Review : Dingbats* Notebook

March 12, 2017

I’ve recently been contacted by the co-founder of the brand Dingbats* to test one of their notebooks.
Before writing about the notebook itself, I’d like to talk about the brand and the company.

History of the brand

Dingbats* is a Lebanese family-owned business. Co-founder Mohamad’s family, has worked in the paper business since the beginning of the 19th century.

Before 2011, the company didn’t offer notebooks. But it’s with the conviction that paper was still a great value even in today’s world that the brand decided to begin making notebooks.

In 2016, Dingbats* landed in Europe, and a few weeks later into the United States as well. With the release of their dot-grid notebooks to complement their Wildlife collection, the company has become more well-known, and I am sure that the quality of their products will only increase the popularity of this little company that offers great things.

A “Green” brand

Dingbats* is a green business. In a society putting more and more importance on respecting the environment, this “green” advantage deserves mention. The cover of the notebook is made of a biodegradable, non-animal polyurethane leather.The paper of Dingbats products is labeled “FSC,” or “Forest Stewardship Council.” The FSC works to protect environment and habitats, to plant more trees, and to avoid moving peoples and the destruction of wildlife.

Dingbats* Notebooks review

The founders of the brand want to offer to their clients quality products by paying great attention to detail. That’s why their journals are handmade in Lebanon by the family business.

I received a journal from the Wildlife collection. The cover is made of polyurethane leather with an animal shape on it. I have the gray model with an adorable little elephant, but the notebook comes in lots of colors and patterns.

The notebooks are available in several versions:
A4+ (297mm x 215mm) or A5+ (210mm x 155mm)
Graphed, lined, dotted, or blank pages

Other features:
– A black elastic band that keeps the notebook closed.
– A black fabric page-marker
– An elastic pen-loop
– All pages are perforated

On the back inside cover of the notebook, there’s a pocket that can hold your important documents or loose papers.

The notebook opens to 192 ivory pages. The paper is soft and seems thinner than in a Leuchtturm1917 notebook. You can feel this softness from the first stroke, and the pen glides on the paper and the writing is very smooth.

I tested the paper with all the pens that I own!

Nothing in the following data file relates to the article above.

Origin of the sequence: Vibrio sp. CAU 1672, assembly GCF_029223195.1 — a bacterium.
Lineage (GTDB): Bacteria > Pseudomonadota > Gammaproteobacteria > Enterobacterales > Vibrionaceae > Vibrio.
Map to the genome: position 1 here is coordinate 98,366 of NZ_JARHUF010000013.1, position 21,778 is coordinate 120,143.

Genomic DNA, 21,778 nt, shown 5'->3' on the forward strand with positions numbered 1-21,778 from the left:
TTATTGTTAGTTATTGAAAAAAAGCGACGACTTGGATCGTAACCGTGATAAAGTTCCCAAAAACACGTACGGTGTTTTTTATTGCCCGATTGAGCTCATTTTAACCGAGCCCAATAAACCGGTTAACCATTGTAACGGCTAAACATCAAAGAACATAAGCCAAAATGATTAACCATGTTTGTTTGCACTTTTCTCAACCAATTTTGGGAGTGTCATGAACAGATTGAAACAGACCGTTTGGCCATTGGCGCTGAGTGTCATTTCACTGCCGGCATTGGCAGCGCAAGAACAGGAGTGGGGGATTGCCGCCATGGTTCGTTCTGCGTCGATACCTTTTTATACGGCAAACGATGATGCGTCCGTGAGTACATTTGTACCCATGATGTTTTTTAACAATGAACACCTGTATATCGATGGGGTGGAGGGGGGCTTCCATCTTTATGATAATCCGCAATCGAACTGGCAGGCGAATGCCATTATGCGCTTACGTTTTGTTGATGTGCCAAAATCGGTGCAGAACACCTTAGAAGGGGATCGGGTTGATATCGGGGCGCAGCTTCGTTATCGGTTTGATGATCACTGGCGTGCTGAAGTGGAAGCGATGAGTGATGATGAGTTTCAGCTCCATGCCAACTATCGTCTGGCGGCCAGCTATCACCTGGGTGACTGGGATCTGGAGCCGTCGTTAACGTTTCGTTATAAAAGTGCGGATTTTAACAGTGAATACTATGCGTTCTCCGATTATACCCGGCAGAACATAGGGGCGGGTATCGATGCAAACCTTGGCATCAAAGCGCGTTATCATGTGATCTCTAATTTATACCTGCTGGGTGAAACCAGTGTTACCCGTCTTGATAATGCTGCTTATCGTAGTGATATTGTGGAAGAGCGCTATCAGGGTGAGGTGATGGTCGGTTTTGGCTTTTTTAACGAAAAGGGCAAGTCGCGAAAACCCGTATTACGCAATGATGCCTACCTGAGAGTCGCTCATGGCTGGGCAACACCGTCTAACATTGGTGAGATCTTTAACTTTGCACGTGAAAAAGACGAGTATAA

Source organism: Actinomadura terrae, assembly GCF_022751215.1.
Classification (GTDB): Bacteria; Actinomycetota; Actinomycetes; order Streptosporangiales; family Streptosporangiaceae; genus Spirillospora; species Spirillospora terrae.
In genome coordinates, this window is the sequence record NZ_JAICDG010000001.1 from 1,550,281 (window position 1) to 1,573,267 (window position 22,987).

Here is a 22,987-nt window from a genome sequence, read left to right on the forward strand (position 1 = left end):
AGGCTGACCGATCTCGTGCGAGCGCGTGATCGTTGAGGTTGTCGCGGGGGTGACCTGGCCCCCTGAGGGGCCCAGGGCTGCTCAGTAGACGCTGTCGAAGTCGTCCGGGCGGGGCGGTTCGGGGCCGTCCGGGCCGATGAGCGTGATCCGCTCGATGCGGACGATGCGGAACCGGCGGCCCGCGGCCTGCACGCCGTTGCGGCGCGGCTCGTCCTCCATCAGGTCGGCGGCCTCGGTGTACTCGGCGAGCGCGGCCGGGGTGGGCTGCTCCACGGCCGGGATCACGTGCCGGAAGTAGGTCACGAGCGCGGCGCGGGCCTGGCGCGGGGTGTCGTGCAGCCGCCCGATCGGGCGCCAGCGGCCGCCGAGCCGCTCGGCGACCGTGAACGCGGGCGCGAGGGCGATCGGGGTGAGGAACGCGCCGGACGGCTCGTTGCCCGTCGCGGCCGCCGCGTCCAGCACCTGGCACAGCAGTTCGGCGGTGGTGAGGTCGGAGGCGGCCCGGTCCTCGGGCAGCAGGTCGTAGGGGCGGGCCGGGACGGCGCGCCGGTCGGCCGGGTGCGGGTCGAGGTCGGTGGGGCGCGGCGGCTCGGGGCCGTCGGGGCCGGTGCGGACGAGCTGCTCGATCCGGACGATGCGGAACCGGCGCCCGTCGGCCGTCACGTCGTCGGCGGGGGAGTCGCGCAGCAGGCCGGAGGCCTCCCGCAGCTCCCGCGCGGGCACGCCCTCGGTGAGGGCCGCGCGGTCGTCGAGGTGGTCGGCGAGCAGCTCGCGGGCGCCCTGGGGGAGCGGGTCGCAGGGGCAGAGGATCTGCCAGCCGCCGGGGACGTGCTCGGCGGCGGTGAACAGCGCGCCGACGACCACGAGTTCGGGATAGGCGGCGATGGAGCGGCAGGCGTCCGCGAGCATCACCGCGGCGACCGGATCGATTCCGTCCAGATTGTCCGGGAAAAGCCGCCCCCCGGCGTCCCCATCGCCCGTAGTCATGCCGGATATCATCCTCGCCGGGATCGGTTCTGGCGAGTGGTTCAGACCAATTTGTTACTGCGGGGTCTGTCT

As in most of similar notebooks, the writing from all pens and markers seems to be visible from the other side of the page. The ghosting is present but not bothering.

About the pens :
– The ink from Faber-Castell, Pigma Micron, Staedtler, and Muji pens is visible from the other side of the page but don’t bleed through.
– Some of the Staedtler fine point pens, especially red and pink pens, bleed through the paper.
– Concerning the famous Tombow Dual Brush Pens, the clearest ones don’t have any problem, while, on the other hand, my darker ones do bleed through.
– Soft-point Pentel Touch pens bleed through.
– Concerning fountain pens, it all the depends on the brand, nib size, and ink used. The fine and very fine nibs tend to weaken the paper and bleed through, while medium and thick points don’t.

My opinion

I love ❤️:
– the general quality of this notebook
– the quality of the paper
– the elephant shape on the cover
– the little animal footprints on the inside cover (so cute!)
– the elastic loop that lets you carry a pen with your notebook
– the back pocket
– the dot
– grid pages
– the bookmark
– the page marker

I like less: 💔
– it’s missing the pre-numbered pages that are important in a bullet journal
– it’s really hard to take out the perforated pages
– the fact that some pens bleed through because of the pages’ thinness.


If you’re looking for a quality notebook for bullet journaling, Dingbats* are really good. You just have to number your pages and you’ll be ready to get started!

Official website: Dingbats* Notebooks
Acheter :


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  • Rob Geiger

    September 18, 2021 at 6:07 am

    I appreciate your review. One thing, though: the pages in a Dingbats journal are actually thicker than a Leuchtturm1917 notebook (100 GSM vs 80 GSM). The Dingbats pages feel considerably thicker to my touch, but they’re almost slippery. Whether you like that or not is a personal thing.

    I find Dingbats ghosts less than the Leuchtturm1917, but because they are less rough, they don’t seem to take as much ink.

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